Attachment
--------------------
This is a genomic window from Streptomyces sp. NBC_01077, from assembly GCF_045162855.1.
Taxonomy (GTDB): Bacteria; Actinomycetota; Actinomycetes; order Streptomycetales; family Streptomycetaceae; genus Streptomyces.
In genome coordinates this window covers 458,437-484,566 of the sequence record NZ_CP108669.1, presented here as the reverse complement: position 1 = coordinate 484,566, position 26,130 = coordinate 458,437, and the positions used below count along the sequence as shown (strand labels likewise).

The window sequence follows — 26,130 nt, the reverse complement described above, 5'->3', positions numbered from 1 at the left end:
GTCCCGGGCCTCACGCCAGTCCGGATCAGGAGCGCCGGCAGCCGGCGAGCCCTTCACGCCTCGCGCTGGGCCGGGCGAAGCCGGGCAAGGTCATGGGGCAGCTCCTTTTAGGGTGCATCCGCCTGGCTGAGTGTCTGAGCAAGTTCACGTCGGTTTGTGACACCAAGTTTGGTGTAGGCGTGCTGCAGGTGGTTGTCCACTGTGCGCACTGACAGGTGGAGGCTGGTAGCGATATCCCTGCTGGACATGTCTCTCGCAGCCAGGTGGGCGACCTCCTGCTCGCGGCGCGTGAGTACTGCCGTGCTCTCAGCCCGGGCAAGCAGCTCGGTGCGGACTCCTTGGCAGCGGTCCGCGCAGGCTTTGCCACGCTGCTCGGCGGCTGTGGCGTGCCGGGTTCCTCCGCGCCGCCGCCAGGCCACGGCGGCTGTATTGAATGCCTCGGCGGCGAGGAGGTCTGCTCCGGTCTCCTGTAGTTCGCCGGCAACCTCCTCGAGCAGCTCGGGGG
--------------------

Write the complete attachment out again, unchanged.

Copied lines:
This is a genomic window from Streptomyces sp. NBC_01077, from assembly GCF_045162855.1.
Taxonomy (GTDB): Bacteria; Actinomycetota; Actinomycetes; order Streptomycetales; family Streptomycetaceae; genus Streptomyces.
In genome coordinates this window covers 458,437-484,566 of the sequence record NZ_CP108669.1, presented here as the reverse complement: position 1 = coordinate 484,566, position 26,130 = coordinate 458,437, and the positions used below count along the sequence as shown (strand labels likewise).

The window sequence follows — 26,130 nt, the reverse complement described above, 5'->3', positions numbered from 1 at the left end:
GTCCCGGGCCTCACGCCAGTCCGGATCAGGAGCGCCGGCAGCCGGCGAGCCCTTCACGCCTCGCGCTGGGCCGGGCGAAGCCGGGCAAGGTCATGGGGCAGCTCCTTTTAGGGTGCATCCGCCTGGCTGAGTGTCTGAGCAAGTTCACGTCGGTTTGTGACACCAAGTTTGGTGTAGGCGTGCTGCAGGTGGTTGTCCACTGTGCGCACTGACAGGTGGAGGCTGGTAGCGATATCCCTGCTGGACATGTCTCTCGCAGCCAGGTGGGCGACCTCCTGCTCGCGGCGCGTGAGTACTGCCGTGCTCTCAGCCCGGGCAAGCAGCTCGGTGCGGACTCCTTGGCAGCGGTCCGCGCAGGCTTTGCCACGCTGCTCGGCGGCTGTGGCGTGCCGGGTTCCTCCGCGCCGCCGCCAGGCCACGGCGGCTGTATTGAATGCCTCGGCGGCGAGGAGGTCTGCTCCGGTCTCCTGTAGTTCGCCGGCAACCTCCTCGAGCAGCTCGGGGG